The role-playing was, well, EPIC.
When election and cybersecurity officials from Colorado and and other parts of the nation gathered for a training exercise, they were given assignments to play as various election disaster scenarios played out.
Misleading tweets that confuse voters. Equipment outages. Hackers.
Eagle County Clerk Regina O’Brien served as a county election director.
Pitkin County Clerk Janice Vos Caudill portrayed her former employee, Dwight Shellman, who now is the county support manager for the Secretary of State’s office.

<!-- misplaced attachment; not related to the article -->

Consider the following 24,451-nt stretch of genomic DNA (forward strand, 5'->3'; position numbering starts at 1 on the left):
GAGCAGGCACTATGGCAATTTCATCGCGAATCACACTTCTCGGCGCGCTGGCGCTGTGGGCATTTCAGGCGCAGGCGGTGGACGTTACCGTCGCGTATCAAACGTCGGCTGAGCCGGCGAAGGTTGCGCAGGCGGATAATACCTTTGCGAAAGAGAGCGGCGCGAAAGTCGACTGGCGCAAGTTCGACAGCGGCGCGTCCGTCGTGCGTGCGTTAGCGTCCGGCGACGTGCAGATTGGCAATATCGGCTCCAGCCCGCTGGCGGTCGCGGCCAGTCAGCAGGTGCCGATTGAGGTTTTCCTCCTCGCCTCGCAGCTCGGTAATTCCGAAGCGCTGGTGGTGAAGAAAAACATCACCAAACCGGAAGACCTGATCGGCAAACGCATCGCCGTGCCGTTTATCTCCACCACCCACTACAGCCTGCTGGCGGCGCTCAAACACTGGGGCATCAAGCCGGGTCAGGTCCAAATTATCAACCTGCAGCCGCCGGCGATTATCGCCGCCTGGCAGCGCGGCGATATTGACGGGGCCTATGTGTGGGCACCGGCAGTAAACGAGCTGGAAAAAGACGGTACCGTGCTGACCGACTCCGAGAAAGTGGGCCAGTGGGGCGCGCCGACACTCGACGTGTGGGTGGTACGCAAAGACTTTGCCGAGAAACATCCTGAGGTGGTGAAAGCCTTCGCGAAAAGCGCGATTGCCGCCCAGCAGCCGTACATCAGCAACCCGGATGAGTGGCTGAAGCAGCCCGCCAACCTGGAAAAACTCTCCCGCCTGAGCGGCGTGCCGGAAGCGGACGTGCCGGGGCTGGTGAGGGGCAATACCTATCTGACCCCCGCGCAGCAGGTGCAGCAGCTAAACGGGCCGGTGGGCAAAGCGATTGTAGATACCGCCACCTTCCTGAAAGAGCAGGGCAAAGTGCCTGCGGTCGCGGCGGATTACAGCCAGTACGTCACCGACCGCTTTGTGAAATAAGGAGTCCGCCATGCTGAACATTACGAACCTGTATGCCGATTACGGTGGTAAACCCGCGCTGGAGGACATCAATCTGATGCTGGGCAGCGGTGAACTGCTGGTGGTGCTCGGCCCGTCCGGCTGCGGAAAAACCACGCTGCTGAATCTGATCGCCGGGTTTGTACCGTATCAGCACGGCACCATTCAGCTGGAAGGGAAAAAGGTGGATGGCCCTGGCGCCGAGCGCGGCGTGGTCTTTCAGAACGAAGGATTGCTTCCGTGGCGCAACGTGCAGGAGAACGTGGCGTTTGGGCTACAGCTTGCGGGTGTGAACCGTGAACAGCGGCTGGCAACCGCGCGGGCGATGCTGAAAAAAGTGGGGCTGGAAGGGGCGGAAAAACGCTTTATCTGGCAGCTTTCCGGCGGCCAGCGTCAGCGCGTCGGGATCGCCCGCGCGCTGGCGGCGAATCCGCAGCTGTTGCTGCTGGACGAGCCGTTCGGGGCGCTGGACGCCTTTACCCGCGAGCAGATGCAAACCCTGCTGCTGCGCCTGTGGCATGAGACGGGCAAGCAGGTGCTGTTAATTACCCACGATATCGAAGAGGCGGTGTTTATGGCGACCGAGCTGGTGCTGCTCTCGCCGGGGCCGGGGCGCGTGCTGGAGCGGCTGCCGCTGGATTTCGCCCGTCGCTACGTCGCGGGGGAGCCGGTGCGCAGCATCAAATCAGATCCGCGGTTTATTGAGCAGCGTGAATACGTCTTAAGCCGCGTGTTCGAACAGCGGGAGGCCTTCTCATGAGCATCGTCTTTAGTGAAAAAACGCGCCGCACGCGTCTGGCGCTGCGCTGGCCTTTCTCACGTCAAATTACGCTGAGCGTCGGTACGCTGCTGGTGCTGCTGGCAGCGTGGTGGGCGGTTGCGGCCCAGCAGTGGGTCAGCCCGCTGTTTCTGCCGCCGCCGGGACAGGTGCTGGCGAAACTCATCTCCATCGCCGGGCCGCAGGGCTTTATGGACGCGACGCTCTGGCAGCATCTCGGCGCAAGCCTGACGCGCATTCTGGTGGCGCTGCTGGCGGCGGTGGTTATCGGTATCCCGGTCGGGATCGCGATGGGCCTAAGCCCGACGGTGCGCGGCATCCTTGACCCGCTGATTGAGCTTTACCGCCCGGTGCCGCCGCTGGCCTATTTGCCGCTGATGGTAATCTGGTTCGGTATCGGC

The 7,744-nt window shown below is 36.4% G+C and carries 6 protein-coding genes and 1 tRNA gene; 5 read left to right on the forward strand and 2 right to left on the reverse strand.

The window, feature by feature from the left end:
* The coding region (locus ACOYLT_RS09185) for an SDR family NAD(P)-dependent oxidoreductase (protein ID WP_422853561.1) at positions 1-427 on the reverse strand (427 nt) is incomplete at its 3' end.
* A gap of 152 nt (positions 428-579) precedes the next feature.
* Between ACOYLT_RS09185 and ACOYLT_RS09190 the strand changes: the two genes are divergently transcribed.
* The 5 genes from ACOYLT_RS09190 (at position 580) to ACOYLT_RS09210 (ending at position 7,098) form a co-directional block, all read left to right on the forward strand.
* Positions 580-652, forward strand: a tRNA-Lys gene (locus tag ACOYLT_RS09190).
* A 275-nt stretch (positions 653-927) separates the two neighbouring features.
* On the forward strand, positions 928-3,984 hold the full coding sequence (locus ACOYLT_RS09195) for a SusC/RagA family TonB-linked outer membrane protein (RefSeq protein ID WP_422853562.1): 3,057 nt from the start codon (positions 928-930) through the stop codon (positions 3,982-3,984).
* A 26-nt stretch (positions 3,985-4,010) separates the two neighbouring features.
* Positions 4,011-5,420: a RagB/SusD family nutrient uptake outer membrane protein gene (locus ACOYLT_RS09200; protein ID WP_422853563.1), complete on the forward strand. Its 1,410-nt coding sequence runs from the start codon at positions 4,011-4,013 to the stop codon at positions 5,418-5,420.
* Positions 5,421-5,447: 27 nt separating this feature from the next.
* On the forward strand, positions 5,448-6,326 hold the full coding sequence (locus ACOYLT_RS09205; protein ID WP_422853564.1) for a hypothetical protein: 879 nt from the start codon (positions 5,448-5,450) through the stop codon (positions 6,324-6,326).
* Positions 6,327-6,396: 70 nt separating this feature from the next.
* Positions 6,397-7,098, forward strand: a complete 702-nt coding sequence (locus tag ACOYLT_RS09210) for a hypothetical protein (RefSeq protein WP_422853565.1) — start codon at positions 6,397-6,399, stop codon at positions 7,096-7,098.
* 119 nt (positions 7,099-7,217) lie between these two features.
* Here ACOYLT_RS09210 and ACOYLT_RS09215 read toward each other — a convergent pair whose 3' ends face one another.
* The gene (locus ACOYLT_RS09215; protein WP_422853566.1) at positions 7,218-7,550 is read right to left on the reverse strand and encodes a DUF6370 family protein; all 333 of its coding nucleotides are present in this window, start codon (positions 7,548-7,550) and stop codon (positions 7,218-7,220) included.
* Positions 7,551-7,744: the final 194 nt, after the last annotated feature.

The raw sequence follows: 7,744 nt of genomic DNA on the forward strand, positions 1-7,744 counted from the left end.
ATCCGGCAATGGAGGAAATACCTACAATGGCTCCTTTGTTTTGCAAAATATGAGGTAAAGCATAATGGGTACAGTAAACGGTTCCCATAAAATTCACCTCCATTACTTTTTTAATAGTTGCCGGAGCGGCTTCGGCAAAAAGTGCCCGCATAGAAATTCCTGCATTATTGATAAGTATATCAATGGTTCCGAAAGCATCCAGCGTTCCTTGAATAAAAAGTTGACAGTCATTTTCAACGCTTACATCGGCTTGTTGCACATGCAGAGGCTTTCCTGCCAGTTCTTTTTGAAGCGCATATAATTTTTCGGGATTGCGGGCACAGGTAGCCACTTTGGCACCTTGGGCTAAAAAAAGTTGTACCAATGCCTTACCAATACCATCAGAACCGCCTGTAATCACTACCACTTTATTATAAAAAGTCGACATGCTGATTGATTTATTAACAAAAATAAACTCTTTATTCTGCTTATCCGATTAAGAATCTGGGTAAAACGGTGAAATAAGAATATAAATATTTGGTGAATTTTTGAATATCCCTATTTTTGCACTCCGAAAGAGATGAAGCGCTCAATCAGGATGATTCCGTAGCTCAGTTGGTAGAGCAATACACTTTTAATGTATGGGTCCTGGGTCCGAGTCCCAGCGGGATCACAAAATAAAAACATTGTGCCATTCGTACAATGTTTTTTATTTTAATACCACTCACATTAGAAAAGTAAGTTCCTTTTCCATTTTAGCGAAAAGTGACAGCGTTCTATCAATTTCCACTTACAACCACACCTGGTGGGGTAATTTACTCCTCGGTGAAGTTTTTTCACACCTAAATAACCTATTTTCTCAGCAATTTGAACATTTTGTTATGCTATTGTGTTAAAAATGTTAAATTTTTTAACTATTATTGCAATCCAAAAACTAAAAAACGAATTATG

And Shellman assumed the identity of various Denver reporters, from the Colorado Sun’s John Frank to 9News’ Marshall Zellinger, asking tough questions of election officials.
“I out Marshalled Marshall,” Shellman boasted.
Welcome to war games, election style or, as the exercise was officially dubbed, EPIC — Election Preparedness for Infrastructure and Cybersecurity.
The goal, Secretary of State Wayne Williams said, was to help prepare Colorado election officials for the Nov. 6 election. Clerks, their staffers, county IT officials and others gathered in five separate rooms and were instructed to deal with the scenarios that were unfolding.